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The ABC's 24-hour news channel « Previous | |Next »
July 22, 2010

The cash strapped ABC, is finally introducing a 24 hour news channel. It starts tonight and shifts to digital TV (HD). It is another example of how broadcasters have had to change and modernise to meet the fast-evolving demands of readers and advertisers.The national broadcaster has been dragging its feet on this, probably because it has lacked the resources and is over stretched.

Better late than never, given that they have the content and the charter. It is another necessary step into the digital age or economy. This is a media economy, in which the way that we use the internet, the mobile phone and iPad makes the half hour 7 pm News followed by the 7.30 Report an anachronism left over from the industrial age. The new digital platforms mean that we can follow a political crisis in real time on free-to-air and have access to more state based news.

Is this going to be more churnalism, regurgitation of press releases from within the State Circle beltway and journalists talking to other journalists endlessly repeated? The news now just bubbles along on the screens in airports, shopping malls, bus stations and squares so that we have chattering walls. The flow of news is now so incessant that an apathy towards the consumption of news is emerging, because the ratio of filler news to real news in the 24 hours news cycle is increasing.

Real news is simply not a ratings leader and the commercial mass media world is one in which journalistic principles are being thrown out the window in a frantic quest for ratings with junk news. In the 24/7 news world the ABC stands for independent free-to-air news, and as a competitor to Sky News and it will provide more fuel to the running feud between the ABC and News Corporation. Will the ABC's service mean a greater recognition that our local politics is increasingly shaped by global forces?

Jason Wilson in The Age has doubts about this move, given that the ABC is already over stretched:

The new station is being propped up with ''savings'' to be made elsewhere - by asking journalists to do more, by poaching personnel from their current posts elsewhere in the organisation and by recycling existing material.The problem is that the broadcaster is already noticeably overstretched. There are fewer foreign bureaus, local radio newsrooms have been pared back, and for years critics have been saying that for all Kerry O'Brien's doggedness, without solid investigative support his interviews on The 7.30 Report have become ritualistic. Four Corners still breaks occasional stories, but spends too many months of the year off the air.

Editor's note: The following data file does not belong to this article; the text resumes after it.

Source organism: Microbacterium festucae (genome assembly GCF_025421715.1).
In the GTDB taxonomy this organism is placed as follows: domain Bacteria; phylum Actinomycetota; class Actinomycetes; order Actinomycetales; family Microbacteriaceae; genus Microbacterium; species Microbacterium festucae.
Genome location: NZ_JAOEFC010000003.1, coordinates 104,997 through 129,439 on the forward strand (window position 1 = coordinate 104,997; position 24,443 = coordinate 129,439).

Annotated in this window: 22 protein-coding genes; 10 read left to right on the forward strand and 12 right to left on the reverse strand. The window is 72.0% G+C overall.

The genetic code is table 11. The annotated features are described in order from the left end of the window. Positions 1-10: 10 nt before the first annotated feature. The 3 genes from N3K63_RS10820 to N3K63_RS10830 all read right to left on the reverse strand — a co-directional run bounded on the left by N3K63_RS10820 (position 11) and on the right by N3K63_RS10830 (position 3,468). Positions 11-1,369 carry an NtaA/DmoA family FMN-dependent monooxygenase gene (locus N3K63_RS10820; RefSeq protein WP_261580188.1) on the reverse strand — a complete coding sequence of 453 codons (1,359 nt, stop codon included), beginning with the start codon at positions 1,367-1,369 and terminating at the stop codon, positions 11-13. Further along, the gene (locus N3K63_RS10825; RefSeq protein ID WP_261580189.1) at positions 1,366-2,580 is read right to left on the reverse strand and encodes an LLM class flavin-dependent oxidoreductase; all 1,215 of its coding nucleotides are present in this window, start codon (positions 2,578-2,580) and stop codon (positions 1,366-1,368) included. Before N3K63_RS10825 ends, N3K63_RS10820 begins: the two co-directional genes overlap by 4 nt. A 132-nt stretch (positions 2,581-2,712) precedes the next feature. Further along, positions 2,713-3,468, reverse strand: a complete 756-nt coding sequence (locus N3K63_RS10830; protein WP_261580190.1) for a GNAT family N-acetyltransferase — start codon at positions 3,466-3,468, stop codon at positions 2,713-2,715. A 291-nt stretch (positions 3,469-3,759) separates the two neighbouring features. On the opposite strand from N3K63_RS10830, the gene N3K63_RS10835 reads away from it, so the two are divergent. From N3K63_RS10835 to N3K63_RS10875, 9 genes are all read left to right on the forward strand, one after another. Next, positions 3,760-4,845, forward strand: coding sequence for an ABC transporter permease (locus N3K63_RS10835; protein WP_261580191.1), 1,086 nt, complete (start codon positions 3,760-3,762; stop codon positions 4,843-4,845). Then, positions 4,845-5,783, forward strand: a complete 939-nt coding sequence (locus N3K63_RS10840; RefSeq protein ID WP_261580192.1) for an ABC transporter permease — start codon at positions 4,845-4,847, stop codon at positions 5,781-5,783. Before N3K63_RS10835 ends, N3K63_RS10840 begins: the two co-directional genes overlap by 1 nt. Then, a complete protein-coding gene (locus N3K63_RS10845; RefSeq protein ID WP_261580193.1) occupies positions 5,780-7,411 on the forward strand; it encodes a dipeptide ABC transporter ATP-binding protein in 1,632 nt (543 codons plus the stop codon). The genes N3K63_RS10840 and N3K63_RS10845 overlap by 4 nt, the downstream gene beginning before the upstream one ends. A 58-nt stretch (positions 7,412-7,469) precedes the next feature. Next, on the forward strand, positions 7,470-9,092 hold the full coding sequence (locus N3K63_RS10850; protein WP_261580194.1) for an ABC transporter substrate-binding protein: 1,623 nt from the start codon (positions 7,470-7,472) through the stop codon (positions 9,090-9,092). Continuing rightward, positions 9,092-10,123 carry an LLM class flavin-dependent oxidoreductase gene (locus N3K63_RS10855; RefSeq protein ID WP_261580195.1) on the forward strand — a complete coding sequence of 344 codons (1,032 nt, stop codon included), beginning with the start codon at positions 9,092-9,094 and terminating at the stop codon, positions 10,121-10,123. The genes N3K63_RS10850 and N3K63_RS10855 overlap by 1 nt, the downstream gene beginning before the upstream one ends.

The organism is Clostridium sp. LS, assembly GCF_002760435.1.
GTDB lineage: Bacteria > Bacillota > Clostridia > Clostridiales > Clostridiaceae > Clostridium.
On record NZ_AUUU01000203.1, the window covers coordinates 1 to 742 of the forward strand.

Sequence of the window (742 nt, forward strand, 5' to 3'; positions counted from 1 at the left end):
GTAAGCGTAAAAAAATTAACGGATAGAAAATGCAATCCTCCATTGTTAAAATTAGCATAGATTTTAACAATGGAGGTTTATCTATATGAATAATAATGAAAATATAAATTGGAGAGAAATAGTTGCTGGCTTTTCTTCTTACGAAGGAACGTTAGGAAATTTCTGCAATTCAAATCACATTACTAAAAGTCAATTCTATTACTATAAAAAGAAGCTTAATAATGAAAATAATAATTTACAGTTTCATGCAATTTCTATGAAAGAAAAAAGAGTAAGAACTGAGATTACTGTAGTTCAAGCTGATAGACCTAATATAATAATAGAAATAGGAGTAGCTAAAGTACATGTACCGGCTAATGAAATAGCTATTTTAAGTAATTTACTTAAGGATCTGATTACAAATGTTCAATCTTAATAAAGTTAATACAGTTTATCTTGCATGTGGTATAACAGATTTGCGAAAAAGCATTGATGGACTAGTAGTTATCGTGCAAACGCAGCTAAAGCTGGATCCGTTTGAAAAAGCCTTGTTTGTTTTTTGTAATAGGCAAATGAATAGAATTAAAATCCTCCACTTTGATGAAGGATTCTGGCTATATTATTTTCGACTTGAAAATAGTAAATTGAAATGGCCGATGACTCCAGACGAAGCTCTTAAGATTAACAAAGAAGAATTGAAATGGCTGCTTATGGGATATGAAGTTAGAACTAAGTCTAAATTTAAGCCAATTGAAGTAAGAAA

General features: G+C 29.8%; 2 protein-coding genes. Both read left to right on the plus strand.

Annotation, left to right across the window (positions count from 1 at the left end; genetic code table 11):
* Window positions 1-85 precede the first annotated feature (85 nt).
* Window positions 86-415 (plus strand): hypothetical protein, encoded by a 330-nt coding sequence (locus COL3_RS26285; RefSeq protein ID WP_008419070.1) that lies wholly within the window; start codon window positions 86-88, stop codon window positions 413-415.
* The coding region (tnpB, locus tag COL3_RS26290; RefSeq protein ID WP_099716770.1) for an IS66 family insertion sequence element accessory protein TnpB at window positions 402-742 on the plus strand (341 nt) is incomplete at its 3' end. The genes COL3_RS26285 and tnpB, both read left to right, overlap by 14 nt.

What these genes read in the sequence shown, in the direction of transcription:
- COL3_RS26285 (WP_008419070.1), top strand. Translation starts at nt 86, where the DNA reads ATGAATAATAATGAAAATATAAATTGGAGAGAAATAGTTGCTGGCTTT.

He asks whether we as viewers - and voters - be prepared to put up with a continuing substandard performance across the broad sweep of news and current affairs offerings as the price of these corporate ambitions? The (relatively tiny) audience that wants continuous news can surely avail themselves of a pay-TV subscription or flick on the ABC's free News Radio.

The ABC, as a broadcaster, has little choice given that its coverage of the Rudd execution was flawed. It does need to step into the digital age, and that means a 24/7 television news services. However, Wilson says that we should ask questions about the size of the anticipated audience for this service — and about who will actually use it in a post-broadcast media world.

There’s every indication that other similar initiatives, like BBC 24 in the UK, have struggled to transcend that audience — which is also the group that Sky relies on for its daytime ratings here. A 24-hour ABC news network will likely be part of the smorgasbord of specialised material available to news junkies like me whose appetite for political content is effectively bottomless. It will, in other words, be largely serving a niche market which is already well catered for. Is this the best way to use the ABC’s finite resources?

Wilson wants the ABC to focus more on depth than shallow continuous coverage by, for example, renewing the investigative remit of 4 Corners in order that it might pursue a greater number of important, complex national stories, the ABC would be providing something that simply doesn’t exist elsewhere and which Australian democracy urgently needs. He also reckons that the ABC should develop its online offerings ---go hard on the ABC Local websites, pursue ABC Open, streamline online analysis offerings, and own that space.